- Inside Walla Walla’s Artifex: More than a custom-crush facilityPosted 5 hours ago
- Climate change presents possibilities, challenges for Washington wine industryPosted 1 day ago
- Cabernet Sauvignon is king in WashingtonPosted 2 days ago
- Woodinville WineCraft auction moves to Columbia WineryPosted 3 days ago
- Washington wine growers, irrigators grapple with climate changePosted 4 days ago
- Walla Walla’s Doubleback making its own identityPosted 5 days ago
- Charles Smith reshapes Washington wine industryPosted 7 days ago
- Judges select favorites at Great Northwest Invitational Wine CompetitionPosted 1 week ago
- Commentary: Why the lack of women winemakers in Washington?Posted 1 week ago
- Cabernet Franc a gentler version of Cabernet SauvignonPosted 1 week ago
Oregon wine writer Cole Danehower dies
PORTLAND, Ore. – Cole Danehower, one of the most prolific and thoughtful wine writers in the Pacific Northwest, died Friday, Aug. 21 after a brief battle with cancer. He was 61.
Danehower grew up in the San Francisco Bay Area, graduating from Claremont McKenna College in 1976 and studying for a master’s degree at San Jose State University from 1993 to 1995.
From 1988 to 1994, he worked for Tandem Computers in Cupertino, Calif., handling corporate communications, then went on to work at Adaptec in Milpitas, Calif., until 1998.
During these years, Danehower fell in love with wine, thanks to regular visits to the Napa Valley and other regions of California. In 1998, he moved north to begin a career as a wine writer, launching Oregon Wine Report.
“When I moved to rural Oregon from California, I brought with me a typical American wine bias: California was the only real wine country in North America, and anywhere else that made its own local wine was … quaint,” Danehower wrote in the introduction to his book Essential Wines and Wineries of the Pacific Northwest.
But the wines of the Pacific Northwest ultimately became his passion. He even met his wife, Andrea, over a bottle of Oregon wine.
Cole Danehower wins James Beard Award
Oregon Wine Report was a newsletter that oozed Danehower’s passion for all things Oregon wine, particularly its Pinot Noirs. In 2004, Danehower was honored for his work, winning the James Beard Journalism Award for the most outstanding food and wine newsletter in North America.
In 2005, Danehower took over part ownership of Northwest Palate, a Portland-based magazine that focused on wine, food and travel in the Pacific Northwest. Northwest Palate was started by Cameron Nagel in 1982, and Danehower became co-owner, handling the duties of editor and publisher and writing all content related to wine. Northwest Palate published until the end of 2012.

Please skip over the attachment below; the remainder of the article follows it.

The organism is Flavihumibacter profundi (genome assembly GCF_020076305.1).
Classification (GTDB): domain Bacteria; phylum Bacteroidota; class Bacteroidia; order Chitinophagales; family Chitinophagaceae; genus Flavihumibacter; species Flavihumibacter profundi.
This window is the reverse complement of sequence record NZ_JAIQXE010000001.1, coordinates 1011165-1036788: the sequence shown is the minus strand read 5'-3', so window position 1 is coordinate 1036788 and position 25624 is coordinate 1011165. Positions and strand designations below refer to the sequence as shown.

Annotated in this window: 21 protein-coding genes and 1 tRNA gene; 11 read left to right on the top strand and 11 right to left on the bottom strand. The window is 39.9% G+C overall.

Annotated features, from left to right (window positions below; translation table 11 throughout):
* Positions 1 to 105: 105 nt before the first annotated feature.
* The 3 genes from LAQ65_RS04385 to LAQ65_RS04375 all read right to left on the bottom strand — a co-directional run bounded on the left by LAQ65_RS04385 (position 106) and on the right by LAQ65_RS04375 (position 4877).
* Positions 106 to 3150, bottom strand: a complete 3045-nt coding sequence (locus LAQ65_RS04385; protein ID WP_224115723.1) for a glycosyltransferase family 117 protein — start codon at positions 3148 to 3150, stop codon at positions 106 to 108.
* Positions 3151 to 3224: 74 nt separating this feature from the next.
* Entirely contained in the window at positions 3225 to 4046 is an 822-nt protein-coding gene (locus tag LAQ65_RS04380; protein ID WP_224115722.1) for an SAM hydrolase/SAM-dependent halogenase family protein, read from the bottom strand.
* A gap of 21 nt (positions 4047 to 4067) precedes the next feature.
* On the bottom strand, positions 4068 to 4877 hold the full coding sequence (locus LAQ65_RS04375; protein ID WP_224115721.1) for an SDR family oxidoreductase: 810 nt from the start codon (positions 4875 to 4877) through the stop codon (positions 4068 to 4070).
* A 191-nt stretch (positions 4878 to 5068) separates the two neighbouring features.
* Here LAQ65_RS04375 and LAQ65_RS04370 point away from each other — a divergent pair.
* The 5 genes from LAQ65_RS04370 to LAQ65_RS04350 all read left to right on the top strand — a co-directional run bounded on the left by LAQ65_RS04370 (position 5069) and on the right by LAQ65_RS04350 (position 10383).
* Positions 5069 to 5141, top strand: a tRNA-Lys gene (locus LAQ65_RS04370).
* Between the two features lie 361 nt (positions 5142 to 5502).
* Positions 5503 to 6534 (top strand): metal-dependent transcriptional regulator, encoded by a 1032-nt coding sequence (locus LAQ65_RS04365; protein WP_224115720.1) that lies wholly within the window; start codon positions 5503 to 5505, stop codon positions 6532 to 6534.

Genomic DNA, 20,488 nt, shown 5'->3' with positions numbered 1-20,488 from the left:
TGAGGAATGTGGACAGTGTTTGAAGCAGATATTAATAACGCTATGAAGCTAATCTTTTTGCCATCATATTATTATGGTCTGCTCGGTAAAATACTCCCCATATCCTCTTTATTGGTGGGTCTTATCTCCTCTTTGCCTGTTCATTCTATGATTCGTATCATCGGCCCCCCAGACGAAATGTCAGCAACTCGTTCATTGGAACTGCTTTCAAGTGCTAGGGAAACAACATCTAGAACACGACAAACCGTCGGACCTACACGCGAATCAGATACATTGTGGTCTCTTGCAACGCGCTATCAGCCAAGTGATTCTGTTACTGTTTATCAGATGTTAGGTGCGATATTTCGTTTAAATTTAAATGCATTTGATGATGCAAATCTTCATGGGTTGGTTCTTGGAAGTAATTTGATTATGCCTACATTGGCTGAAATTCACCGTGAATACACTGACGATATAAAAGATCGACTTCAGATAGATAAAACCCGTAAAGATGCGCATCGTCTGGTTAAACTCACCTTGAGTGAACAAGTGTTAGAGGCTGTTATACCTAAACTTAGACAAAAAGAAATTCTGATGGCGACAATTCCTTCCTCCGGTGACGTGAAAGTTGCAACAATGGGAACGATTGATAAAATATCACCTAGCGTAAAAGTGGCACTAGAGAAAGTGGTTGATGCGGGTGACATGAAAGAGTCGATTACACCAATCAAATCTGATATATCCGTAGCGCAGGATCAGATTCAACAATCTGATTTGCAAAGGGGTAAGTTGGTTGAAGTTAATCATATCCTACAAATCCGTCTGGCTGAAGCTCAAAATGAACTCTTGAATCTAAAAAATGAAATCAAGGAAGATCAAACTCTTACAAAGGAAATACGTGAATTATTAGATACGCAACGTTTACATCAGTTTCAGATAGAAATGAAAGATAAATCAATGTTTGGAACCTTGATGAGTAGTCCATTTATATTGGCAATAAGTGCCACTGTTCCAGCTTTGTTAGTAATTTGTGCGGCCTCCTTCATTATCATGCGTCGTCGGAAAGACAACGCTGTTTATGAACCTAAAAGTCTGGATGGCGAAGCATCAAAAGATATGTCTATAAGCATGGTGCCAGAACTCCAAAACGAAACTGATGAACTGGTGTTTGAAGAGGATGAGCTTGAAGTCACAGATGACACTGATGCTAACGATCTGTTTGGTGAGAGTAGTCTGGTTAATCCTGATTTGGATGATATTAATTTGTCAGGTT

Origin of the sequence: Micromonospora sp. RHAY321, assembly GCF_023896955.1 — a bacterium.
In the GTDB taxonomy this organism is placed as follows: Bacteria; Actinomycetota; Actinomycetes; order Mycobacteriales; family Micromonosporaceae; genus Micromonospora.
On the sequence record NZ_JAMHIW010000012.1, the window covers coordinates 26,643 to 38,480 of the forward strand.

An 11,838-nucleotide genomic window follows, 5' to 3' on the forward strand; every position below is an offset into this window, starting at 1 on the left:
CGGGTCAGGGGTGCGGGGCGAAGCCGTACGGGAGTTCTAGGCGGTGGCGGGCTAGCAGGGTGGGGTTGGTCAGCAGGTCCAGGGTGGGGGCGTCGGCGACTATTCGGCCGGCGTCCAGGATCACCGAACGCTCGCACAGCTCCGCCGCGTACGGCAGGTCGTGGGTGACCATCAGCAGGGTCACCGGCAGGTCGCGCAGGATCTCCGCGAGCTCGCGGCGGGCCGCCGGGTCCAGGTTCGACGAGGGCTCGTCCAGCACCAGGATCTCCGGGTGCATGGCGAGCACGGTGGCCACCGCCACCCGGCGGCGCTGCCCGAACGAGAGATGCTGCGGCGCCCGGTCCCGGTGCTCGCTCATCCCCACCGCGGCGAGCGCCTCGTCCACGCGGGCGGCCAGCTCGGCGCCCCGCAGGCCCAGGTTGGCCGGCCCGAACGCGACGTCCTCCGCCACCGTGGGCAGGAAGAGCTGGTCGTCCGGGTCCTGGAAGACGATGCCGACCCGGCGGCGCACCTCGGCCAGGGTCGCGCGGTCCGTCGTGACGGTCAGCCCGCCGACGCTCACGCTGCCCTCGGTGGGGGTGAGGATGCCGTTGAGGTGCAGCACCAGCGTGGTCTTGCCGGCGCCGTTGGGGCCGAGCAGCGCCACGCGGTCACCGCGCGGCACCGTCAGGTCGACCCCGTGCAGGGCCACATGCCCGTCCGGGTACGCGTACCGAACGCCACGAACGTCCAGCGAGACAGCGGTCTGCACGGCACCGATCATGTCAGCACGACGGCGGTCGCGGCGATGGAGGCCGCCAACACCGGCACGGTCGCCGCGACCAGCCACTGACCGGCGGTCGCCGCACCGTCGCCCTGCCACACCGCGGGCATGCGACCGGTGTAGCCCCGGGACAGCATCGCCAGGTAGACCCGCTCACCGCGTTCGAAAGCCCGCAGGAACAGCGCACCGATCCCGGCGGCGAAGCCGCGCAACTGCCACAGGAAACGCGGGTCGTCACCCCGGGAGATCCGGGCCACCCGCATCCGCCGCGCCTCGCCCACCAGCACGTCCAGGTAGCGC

In 2010, Danehower published Essential Wines and Wineries of the Pacific Northwest, a beautifully written and illustrated book that revealed his depth of knowledge of the wine regions of Washington, Oregon, British Columbia and Idaho.
Danehower’s influence spanned consulting, judging
In January 2013, Danehower launched EssentialNorthwestWines.com, a site that gave him an outlet for his wine writings. He used the new platform to publish reviews and feature stories about Northwest wines, with a particular focus on Oregon.
Also that month, he started Pour The Passion, a consulting business that focused on Northwest wine communications and marketing. Among his clients was the Oregon Wine Board.
Throughout the years, Danehower enjoyed participating in wine competitions. He judged the Dallas Morning News Wine Competition (later TexSom International Wine Awards) in Texas for many years. He also annually participated in Sunset Magazine’s international wine competition. In addition, he judged at the Great Northwest Wine Competition, the Great Northwest Invitational Wine Competition, the Idaho Wine Competition, the Portland Indie Wine Festival, the Oregon State Wine Competition, the Greatest of the Grape and the Oregon Wine Awards.
In addition to his own publications, Danehower’s work appeared in Wines & Vines, the San Francisco Chronicle, The Oregonian, the Eugene Register Guard and on Avalonwine.com.
He also contributed to British wine author Hugh Johnson’s annual Pocket Wine Book, most recently covering the U.S. side of the Pacific Northwest for the 2015 edition.
After judging the Sunset Magazine competition in late April this year, Danehower was diagnosed with late-stage pancreatic cancer and quickly began treatments at the Knight Cancer Institute at Oregon Health & Science University in Portland.